I have attended many search engine marketing conferences over the years, so I have a very clear expectation of what I can anticipate during these events. Usually there is a huge room filled with booths, enough vendor swag to fill a carry-on bag, and I hopefully walk away with some interesting tips and tricks to share with the search team about how to better structure our accounts or a new bid strategy we weren’t presently employing. However, the MediaPost Search & Performance Insider Summit (MPSPIS) was much different.
This summit offered a collection of search industry leaders from some of the top brands and agencies across the country. These leaders came together to talk about the daily challenges they face. What made this conference more rewarding was the opportunity to hear from brands and agencies, large and small, who ultimately face the same challenges as we do within our daily work days.
Data can be your best friend or your worst enemy. With unencumbered access and beautifully aligned data tables, the world is your oyster. You can leverage the power of paid media data and business data to drive actionable recommendations, and powerful results for your clients or your brand. However, then there is the darker side of data. The side where manipulated data trickles in with no clear cadence. Where data lives in silos with no hope of access. This was the side of data I heard about consistently throughout the conference, much more than the data Xanadu we all strive to achieve. Brands and agencies alike spoke about their need to break down silos, standardize data and live in a world where we can clearly align paid media efforts with real-world business results. In many cases, this is easier said than done, but doing so brings several advantages: clear alignment on goals, clear alignment on KPIs, and clear evaluation of results.
One of the highlights of the conference was a keynote address by Grant Simmons from Homes.com. Not only was Grant extremely entertaining and engaging, but he hit on one of my key takeaways from the event, which is to test, test, and then test again. He summarized an ideal testing environment in a very clear and concise fashion:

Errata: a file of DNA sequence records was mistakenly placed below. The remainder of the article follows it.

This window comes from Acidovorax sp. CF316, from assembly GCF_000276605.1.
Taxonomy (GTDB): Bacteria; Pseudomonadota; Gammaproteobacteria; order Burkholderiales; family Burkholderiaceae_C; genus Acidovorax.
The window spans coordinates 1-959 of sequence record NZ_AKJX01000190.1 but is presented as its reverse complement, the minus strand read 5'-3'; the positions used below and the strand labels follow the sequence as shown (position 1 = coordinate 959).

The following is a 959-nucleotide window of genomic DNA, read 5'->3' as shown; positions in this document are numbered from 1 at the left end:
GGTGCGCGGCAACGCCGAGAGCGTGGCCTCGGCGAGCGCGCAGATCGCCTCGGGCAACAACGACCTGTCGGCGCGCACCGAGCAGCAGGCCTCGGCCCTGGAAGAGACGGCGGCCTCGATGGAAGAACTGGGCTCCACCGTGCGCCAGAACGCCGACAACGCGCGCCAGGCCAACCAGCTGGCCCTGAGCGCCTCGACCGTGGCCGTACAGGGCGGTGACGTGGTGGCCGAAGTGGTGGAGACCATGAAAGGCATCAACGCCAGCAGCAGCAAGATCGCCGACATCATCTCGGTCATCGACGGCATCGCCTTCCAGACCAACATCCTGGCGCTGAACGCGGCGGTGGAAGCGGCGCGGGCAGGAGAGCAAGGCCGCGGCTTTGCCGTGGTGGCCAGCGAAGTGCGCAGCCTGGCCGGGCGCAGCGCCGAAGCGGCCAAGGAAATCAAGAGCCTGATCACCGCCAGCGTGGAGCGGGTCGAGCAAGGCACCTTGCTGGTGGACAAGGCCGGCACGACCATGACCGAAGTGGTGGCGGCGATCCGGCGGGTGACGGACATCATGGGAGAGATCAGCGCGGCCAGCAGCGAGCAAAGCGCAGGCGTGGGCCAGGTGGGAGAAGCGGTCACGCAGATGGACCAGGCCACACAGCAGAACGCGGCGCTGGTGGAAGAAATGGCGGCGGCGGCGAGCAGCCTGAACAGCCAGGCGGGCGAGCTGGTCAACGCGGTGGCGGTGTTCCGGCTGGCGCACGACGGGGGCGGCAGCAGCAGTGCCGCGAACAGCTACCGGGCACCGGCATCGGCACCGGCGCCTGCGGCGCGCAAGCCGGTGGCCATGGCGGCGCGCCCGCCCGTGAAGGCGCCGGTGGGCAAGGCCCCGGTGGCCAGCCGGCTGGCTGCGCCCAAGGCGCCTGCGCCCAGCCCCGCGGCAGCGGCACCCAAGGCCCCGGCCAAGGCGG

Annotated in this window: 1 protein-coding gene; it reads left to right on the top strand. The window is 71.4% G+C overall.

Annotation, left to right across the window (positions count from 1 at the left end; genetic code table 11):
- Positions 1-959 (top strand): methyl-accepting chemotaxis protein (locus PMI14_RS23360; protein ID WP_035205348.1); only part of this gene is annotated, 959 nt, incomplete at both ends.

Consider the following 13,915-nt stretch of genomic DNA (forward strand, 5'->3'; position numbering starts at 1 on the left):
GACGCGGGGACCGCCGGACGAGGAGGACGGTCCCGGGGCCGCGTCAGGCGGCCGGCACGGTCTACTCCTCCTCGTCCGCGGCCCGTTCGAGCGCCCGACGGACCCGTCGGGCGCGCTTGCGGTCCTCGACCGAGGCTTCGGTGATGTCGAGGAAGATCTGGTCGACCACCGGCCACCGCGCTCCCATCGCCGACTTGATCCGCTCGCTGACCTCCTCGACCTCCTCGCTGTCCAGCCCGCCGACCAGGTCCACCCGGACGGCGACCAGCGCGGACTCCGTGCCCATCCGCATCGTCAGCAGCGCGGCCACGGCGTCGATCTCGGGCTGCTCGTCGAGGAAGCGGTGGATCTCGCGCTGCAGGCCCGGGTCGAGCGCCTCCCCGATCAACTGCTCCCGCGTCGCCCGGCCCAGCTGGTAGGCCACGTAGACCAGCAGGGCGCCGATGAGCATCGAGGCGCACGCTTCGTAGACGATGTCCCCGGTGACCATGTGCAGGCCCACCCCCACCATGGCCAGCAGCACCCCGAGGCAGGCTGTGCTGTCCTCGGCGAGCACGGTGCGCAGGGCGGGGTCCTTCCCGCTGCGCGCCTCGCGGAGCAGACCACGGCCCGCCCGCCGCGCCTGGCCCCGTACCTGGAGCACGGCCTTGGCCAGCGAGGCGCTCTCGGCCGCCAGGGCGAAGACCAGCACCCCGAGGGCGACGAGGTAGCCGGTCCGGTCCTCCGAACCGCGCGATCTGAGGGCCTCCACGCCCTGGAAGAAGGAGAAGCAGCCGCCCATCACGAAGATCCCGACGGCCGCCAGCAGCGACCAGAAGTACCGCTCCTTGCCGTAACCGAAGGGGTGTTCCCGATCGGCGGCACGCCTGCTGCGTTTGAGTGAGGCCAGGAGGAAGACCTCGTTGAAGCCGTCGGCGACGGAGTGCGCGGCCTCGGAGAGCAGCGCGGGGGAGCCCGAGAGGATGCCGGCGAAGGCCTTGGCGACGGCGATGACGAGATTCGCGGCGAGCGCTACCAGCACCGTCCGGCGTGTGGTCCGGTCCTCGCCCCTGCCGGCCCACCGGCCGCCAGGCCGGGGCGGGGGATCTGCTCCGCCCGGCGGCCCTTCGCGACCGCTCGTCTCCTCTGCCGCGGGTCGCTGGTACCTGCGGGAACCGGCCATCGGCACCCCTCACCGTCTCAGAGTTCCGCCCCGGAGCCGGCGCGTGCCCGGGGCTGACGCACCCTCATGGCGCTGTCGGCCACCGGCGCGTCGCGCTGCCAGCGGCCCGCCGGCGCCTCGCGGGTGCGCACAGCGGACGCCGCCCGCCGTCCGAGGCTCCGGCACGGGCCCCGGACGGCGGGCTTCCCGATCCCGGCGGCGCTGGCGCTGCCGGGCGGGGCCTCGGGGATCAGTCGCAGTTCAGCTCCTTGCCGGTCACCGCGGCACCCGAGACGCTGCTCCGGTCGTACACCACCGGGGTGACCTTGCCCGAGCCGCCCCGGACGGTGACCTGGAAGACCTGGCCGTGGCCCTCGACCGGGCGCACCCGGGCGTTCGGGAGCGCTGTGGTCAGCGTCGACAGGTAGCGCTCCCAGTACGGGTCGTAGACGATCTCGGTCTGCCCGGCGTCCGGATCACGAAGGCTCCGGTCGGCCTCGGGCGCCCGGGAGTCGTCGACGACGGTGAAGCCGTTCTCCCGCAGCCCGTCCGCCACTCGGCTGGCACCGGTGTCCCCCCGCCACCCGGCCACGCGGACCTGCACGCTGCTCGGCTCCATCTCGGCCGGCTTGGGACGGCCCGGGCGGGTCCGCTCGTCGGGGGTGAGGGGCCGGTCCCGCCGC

- Limit exposure (cost)
- Limit time
- Define ideal outcomes
- Define next steps
- Be upfront (to everyone)
- Let the data decide
It’s easy to throw ideas against the wall and hope they stick, but without a clear testing structure, taking those results and making decisions proves difficult. In addition to a well-laid-out testing environment, it’s critical to clearly define a single point of truth to measure the outcome of the test and understand that “why” something happened is much more important than “what” happened. My favorite quote from his keynote was “Fail fast, and pivot.” Great advice that I will return to often!
The 800-pound Gorilla
I took part in a panel discussion with Joel Milani from Vitamix, which was moderated by Kerry Curran from Catalyst Media. We discussed how brands and agencies deal with marketing’s 800-pound gorilla – Amazon. We discussed the different relationship Amazon has with brands compared to the relationship it has with agencies. While the relationships differ, there are common challenges with Amazon.
- Reconciling the fact that you HAVE to participate on Amazon, even if it’s not a huge profit center
- Dealing with an advertising platform in its infancy that still hasn’t completely figured itself out
- Navigating the murky waters outside the advertising realm, and dealing with things like fulfillment (and Amazon’s decision to change Prime shipping to one-day, adding additional pressure on brands)
No one seems to have fully learned how to navigate Amazon, but it’s clear they are are a “must have” in an e-commerce marketing mix. Amazon’s next great opportunity likely lies in their DSP, where brands will have the ability to leverage Amazon’s massive cache of first party data for targeting both on and off Amazon. At this point, the offering is new and would be considered a Tier 3 DSP, but they have every intention of growing it to a Tier 1 offering in the near future.
Not only did I leave the MPSPIS full of useful information, but I also left with the knowledge that the challenges we face at Harmelin Media are universal; and other agencies and brands are faced with the same daily struggles. BUT, when great minds, such as those convened at this conference, come together, we as an industry can share, learn and grow. And, those hurdles eventually become slightly less daunting.